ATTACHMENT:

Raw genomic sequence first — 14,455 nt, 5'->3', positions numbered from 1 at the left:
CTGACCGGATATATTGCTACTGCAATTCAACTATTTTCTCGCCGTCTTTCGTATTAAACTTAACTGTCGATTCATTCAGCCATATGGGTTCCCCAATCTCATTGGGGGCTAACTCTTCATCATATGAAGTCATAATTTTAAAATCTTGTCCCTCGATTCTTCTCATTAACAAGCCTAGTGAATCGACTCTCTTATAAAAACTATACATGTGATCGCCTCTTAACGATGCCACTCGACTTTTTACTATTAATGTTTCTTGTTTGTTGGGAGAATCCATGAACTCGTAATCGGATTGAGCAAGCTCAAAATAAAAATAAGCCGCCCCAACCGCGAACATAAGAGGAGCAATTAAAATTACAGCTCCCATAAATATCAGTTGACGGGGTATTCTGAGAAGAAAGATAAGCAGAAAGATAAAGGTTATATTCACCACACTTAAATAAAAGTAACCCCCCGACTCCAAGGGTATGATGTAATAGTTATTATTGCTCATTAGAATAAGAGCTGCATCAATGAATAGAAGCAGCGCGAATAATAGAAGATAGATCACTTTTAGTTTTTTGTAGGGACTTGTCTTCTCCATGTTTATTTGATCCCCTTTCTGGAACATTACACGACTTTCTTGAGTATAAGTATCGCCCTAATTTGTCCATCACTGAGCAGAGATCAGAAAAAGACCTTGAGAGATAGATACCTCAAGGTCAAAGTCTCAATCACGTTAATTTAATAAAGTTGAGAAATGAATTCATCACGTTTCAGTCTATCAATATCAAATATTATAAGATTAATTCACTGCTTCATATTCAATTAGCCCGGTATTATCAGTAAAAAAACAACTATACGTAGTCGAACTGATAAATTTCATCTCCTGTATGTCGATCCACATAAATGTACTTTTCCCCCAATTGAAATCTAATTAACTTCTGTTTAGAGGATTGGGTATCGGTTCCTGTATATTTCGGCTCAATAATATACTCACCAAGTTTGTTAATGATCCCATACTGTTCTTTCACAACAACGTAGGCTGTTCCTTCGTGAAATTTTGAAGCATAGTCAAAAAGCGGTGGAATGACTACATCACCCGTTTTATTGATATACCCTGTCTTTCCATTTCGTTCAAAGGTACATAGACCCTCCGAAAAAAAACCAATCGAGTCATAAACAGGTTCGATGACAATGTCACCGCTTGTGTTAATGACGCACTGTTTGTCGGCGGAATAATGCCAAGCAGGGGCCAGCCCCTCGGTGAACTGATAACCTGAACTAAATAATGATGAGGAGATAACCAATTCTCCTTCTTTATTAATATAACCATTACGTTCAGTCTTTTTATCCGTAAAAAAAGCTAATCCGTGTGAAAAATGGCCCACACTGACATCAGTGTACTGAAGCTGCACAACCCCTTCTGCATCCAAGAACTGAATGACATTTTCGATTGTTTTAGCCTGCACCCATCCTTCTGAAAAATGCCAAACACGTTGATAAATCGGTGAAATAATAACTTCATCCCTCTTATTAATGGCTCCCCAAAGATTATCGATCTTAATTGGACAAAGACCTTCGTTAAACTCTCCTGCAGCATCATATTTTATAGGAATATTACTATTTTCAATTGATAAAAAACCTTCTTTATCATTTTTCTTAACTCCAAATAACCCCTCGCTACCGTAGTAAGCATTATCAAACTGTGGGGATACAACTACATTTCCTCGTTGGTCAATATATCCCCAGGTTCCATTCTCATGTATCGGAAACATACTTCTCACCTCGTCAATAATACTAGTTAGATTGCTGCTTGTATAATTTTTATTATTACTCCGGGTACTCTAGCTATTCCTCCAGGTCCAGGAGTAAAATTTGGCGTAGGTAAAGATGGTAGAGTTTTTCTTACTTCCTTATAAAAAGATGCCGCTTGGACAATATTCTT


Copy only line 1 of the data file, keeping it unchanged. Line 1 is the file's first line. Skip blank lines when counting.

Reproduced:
Raw genomic sequence first — 14,455 nt, 5'->3', positions numbered from 1 at the left: